Pittsburg is draining Indians’ roster
The Indians are just too good to win. After coasting through 69 days at the top of the International League South Division, they are seeing their players move up to the greener pastures of Pittsburg on an almost daily basis. And as the Pirates roster saturates with former Indianapolis Indians, the Tribe’s box scores have become super-saturated with opposing runs.
Individual success of Indians’ marquee players like Rajai Davis and John Van Benschoten has led to constant roster shuffles and a game of hot-potato with the pitching rotation; both of which are byproducts of the Pirates budget strategy. They have the fourth lowest payroll in baseball, according to a USA Today poll, so to fill the uniforms they are much more likely to promote from within, saving the owners millions of dollars in exchange for a winning record.
But don’t get it crossed: The hometown team still swings with the best of them. If you spend an evening with the Tribe at Victory Field, you and thousands of others will see major league talent rip the ball all over the park. The two offensive studs headed to Albuquerque for Tuesday’s All-Star game regularly send the outfield fans tripping over their coolers for souvenirs; and even after a late-June losing skid in which they dropped nine of 10 games, the Indians still lead the wild card race and have the best team batting average in the IL.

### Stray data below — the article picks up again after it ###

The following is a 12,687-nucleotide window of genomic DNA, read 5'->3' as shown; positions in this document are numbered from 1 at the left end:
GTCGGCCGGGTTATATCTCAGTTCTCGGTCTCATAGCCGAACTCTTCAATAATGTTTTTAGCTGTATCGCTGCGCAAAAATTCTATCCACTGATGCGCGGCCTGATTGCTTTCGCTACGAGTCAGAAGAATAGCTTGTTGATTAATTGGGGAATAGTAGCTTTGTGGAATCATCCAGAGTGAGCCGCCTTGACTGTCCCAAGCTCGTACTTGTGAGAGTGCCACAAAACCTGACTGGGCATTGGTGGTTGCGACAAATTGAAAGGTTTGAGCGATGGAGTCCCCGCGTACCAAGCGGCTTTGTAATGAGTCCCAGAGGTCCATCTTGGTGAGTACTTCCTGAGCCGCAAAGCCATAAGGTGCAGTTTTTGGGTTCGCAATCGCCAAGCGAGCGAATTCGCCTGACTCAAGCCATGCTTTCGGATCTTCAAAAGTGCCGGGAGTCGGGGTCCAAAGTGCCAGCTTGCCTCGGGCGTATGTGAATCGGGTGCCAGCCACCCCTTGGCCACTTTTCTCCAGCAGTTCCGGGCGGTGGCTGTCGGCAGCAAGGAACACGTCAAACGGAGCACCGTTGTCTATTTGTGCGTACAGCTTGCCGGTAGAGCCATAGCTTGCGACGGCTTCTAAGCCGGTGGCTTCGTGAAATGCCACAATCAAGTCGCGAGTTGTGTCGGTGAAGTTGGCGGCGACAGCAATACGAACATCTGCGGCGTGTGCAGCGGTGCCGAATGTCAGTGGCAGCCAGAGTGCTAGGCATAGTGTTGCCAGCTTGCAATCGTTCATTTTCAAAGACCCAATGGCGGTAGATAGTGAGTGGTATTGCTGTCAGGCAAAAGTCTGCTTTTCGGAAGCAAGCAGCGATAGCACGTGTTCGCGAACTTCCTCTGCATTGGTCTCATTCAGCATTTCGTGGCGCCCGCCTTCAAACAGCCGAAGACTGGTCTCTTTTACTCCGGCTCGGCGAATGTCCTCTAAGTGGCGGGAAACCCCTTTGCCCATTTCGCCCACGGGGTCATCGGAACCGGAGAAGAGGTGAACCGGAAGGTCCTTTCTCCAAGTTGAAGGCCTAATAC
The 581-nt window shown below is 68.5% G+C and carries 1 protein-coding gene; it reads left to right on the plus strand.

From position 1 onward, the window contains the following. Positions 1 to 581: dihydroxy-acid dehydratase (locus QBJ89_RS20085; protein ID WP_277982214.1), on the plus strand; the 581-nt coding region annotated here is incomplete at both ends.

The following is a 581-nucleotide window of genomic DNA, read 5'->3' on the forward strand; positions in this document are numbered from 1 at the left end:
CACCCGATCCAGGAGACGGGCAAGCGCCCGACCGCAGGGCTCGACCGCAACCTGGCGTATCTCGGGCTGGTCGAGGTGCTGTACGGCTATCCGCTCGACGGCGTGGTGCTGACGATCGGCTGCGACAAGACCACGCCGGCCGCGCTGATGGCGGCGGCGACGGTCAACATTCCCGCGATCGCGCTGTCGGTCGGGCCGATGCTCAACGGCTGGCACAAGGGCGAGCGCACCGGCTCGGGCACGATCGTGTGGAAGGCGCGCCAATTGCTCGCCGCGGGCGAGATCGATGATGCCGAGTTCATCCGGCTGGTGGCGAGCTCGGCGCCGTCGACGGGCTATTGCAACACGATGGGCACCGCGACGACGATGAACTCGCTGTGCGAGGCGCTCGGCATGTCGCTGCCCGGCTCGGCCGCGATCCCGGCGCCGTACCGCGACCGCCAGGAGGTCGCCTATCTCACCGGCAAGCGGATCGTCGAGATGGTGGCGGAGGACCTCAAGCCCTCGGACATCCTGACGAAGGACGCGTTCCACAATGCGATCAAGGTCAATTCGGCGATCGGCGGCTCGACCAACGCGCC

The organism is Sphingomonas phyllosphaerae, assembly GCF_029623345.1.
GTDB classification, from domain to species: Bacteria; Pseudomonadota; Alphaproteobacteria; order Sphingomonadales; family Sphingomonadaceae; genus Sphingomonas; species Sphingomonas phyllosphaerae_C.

However, the dominant pitching that gave Indy the best minor league team in the country has been commandeered by the (bloody) Pirates, and the opposition has torn the replacements asunder. Meanwhile, the intra-division rival Toledo Mud Hens prospects twiddle their thumbs by the phone, hopelessly waiting for a call from the reigning AL Champion Detroit Tigers — and enjoy a surging divisional lead on the Tribe. The Tigers spend $55 million more than the Pirates on talent, and consequently the Mud Hens dropped the Indians in four straight contests in June.
Each of the six starting pitchers on the Pirates depth chart is a former Indianapolis Indian, whereas the Tigers leave their budding talents stifled in Toledo, and start as many rookies as the Devil Rays do Hall of Famers. In contrast, former Indian Ryan Doumit was named Best Defensive Catcher by Baseball America in 2004 and now frequents the right field warning track as a right fielder at PNC Park after being called up to Pittsburgh mid-season. On paper it seems ideal: Doumit is hitting over .300 since the move and certainly deserves major league innings. The problem with the Pittsburgh system is that the promising players of tomorrow become the cannon fodder of today; a makeshift lineup of talent that is too good for the minors, and too inexpensive not to get pawned off to a winning team before the trade deadline.
The Pirates’ thrifty Human Resources Department won’t obliterate the Indians’ race for a pennant, but when the B-squad middle-relievers start serving up beach balls to the Mud Hens in September, it just might cost Indianapolis a second pro sports championship in 2007.
For ticket and season information: www.indyindians.com. The Indians play at home July 16-23.